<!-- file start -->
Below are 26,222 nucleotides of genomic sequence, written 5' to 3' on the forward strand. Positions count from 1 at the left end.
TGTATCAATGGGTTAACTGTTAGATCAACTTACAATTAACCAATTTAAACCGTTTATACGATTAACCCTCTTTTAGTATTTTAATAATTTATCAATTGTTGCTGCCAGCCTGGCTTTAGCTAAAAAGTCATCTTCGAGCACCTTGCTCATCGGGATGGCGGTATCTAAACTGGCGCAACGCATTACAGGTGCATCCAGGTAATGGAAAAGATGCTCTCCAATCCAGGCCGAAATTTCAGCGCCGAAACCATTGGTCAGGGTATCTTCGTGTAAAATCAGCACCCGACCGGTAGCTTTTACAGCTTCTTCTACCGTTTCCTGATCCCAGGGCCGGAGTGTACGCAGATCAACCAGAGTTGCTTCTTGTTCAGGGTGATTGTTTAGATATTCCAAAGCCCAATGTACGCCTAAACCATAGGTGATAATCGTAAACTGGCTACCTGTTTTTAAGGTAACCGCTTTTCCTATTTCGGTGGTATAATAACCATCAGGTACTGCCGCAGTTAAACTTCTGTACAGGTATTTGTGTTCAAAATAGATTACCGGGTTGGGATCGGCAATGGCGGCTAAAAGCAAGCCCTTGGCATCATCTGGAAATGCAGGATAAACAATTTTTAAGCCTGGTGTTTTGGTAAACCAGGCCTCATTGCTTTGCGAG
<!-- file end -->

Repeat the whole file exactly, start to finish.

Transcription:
Below are 26,222 nucleotides of genomic sequence, written 5' to 3' on the forward strand. Positions count from 1 at the left end.
TGTATCAATGGGTTAACTGTTAGATCAACTTACAATTAACCAATTTAAACCGTTTATACGATTAACCCTCTTTTAGTATTTTAATAATTTATCAATTGTTGCTGCCAGCCTGGCTTTAGCTAAAAAGTCATCTTCGAGCACCTTGCTCATCGGGATGGCGGTATCTAAACTGGCGCAACGCATTACAGGTGCATCCAGGTAATGGAAAAGATGCTCTCCAATCCAGGCCGAAATTTCAGCGCCGAAACCATTGGTCAGGGTATCTTCGTGTAAAATCAGCACCCGACCGGTAGCTTTTACAGCTTCTTCTACCGTTTCCTGATCCCAGGGCCGGAGTGTACGCAGATCAACCAGAGTTGCTTCTTGTTCAGGGTGATTGTTTAGATATTCCAAAGCCCAATGTACGCCTAAACCATAGGTGATAATCGTAAACTGGCTACCTGTTTTTAAGGTAACCGCTTTTCCTATTTCGGTGGTATAATAACCATCAGGTACTGCCGCAGTTAAACTTCTGTACAGGTATTTGTGTTCAAAATAGATTACCGGGTTGGGATCGGCAATGGCGGCTAAAAGCAAGCCCTTGGCATCATCTGGAAATGCAGGATAAACAATTTTTAAGCCTGGTGTTTTGGTAAACCAGGCCTCATTGCTTTGCGAG